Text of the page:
[Sca-cooks] Egg yolk was Silly Siense Season...
johnnae at mac.com
Tue Jul 29 09:45:07 PDT 2008
Actually I think Harold McGee's On Food and Cooking (2004) explains this.
"Eggs as Emulsifiers
As we've already seen, cooks can use egg yolks to thicken all kinds of
The yolk proteins unfold and bond to each other when heated, so form a
immobilizing network (p.604). Egg yolks are also very effective
emulsifiers, and for a
simple reason: they themselves are a concentrated and complex emulsion of
fat in water, and therefore filled with emulsifying molecule
He then on page 633 goes into yolks containing LDL's or low-density
which in turn are made up of "emulsifying proteins, phospholipids, and
cholesterol, all surrounding
a core of fat molecules." Also the larger egg yolk granules also contain
both LDL's and HDL's.
Yolks emulsify best when warm, so maybe a room temp would work best.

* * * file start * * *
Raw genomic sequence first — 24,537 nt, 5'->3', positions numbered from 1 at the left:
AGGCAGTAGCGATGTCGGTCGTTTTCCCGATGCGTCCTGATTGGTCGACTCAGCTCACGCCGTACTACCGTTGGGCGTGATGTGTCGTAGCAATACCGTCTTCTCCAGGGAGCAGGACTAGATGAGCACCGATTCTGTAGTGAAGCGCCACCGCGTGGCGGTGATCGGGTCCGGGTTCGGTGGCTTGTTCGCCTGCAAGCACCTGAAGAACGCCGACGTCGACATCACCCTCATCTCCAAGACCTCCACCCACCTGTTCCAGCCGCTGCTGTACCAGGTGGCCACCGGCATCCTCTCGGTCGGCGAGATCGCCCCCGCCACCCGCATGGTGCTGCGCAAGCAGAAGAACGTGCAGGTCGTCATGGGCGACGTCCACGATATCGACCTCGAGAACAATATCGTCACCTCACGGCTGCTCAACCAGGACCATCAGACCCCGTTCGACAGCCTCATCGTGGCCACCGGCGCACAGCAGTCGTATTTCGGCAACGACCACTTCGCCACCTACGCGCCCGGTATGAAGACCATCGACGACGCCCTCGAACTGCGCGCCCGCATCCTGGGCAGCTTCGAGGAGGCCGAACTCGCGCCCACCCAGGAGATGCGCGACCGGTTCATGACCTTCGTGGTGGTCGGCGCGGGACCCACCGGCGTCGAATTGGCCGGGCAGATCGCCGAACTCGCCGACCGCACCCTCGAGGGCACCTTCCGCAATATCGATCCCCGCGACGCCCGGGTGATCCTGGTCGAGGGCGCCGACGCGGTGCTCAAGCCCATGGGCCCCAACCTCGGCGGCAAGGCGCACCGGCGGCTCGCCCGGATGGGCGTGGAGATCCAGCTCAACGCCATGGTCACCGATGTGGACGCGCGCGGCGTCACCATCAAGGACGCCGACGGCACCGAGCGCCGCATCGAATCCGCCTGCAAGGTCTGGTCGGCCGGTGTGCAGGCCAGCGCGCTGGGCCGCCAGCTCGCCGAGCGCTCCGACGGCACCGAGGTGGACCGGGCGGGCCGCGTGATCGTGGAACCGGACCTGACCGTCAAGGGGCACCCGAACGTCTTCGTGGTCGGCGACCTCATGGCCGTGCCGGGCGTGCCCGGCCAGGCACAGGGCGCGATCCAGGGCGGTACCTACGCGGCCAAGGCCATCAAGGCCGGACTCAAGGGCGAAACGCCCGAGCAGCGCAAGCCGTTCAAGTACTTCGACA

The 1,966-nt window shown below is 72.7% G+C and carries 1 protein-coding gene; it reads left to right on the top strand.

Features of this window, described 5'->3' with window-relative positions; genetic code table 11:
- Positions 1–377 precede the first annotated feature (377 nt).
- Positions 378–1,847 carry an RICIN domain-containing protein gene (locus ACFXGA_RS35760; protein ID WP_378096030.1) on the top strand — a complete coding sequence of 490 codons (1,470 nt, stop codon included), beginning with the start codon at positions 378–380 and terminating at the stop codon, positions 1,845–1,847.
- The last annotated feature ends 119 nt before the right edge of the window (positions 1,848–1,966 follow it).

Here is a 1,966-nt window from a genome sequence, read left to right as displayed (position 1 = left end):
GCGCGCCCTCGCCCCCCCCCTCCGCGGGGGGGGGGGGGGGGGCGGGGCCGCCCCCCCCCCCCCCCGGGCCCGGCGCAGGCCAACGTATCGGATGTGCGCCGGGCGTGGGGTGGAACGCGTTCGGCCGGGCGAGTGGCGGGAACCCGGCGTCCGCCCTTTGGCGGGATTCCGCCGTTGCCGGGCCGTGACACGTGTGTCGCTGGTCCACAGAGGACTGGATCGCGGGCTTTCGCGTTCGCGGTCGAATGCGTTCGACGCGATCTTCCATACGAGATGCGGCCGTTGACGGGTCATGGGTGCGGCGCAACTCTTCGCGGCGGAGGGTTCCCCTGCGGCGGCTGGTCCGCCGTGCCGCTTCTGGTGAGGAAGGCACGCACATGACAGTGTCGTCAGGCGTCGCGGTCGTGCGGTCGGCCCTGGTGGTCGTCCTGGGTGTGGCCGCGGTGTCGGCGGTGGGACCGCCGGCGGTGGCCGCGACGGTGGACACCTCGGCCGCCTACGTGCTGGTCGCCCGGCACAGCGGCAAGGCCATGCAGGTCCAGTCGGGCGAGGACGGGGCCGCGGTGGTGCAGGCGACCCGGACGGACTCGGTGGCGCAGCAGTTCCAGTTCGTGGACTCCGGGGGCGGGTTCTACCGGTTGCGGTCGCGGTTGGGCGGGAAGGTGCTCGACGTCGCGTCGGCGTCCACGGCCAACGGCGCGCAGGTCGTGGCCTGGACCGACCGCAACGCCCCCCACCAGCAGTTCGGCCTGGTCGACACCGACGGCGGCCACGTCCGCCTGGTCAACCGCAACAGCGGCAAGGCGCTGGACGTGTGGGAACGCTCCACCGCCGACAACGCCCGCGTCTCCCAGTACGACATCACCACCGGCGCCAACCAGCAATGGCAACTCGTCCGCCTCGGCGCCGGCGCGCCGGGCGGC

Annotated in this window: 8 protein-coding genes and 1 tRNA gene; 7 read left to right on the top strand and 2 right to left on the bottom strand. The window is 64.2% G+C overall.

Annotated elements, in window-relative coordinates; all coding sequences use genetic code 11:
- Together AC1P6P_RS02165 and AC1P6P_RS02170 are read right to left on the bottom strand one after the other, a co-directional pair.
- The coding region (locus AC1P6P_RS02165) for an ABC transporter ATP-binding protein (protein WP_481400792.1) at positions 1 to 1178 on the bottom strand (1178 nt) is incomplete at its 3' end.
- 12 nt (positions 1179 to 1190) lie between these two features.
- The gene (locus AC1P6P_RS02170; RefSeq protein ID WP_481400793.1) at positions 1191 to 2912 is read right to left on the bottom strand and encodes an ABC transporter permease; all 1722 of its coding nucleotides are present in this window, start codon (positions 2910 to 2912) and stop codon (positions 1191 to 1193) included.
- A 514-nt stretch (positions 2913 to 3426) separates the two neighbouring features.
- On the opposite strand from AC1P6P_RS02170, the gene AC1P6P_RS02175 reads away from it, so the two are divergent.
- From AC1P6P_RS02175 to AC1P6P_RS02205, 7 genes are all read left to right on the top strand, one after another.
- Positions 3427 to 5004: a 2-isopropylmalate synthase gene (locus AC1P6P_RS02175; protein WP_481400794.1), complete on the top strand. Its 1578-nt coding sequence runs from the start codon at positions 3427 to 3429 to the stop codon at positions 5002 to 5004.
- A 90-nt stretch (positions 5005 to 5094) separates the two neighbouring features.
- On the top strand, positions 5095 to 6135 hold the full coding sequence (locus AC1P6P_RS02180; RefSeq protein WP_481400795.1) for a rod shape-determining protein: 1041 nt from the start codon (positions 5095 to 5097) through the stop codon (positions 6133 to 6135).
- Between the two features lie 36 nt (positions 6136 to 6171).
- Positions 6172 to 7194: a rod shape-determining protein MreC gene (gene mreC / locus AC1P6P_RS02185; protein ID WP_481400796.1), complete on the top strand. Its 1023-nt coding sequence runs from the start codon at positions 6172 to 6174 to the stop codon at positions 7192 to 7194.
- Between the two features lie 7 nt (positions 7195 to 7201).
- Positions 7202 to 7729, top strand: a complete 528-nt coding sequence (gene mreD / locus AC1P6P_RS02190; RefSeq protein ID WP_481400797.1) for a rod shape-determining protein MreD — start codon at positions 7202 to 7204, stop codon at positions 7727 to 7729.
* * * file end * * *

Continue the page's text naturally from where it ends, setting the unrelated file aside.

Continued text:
Phil Troy / G. Tacitus Adamantius wrote:
> So, in the middle of the twelfth recipe in this MS Add. 32085, is the
> Hieatt's translation of this passage is:
> "and all kinds of fish, for best results, should be fried without
> grease in the manner here described; take an egg yolk or two and rub
> the (hot) pan until it appears to sweat; the pan should be quite black
> and wiped thoroughly with a cloth, and it should be carefully watched
> lest it become too hot or too cold; sprinkle a little salt or sugar on
> (the surface of) the pan; [fry the fishes] as you would serve them on
> a plate, putting in one after the other without letting them each other"
> In Hieatt's notes on this recipe, she says, among other things, that
> "It is not the egg yolk which gives the appearance of 'sweating,' but
> the cholesterol left behind when the coating of yolk is wiped from the
> pan with a cloth."
> I just thought that was really cool. Doesn't it look a lot like
> instructions for seasoning an iron pan and pan-broiling a steak
> without any fat?
> Adamantius (as previously noted, easily amused)
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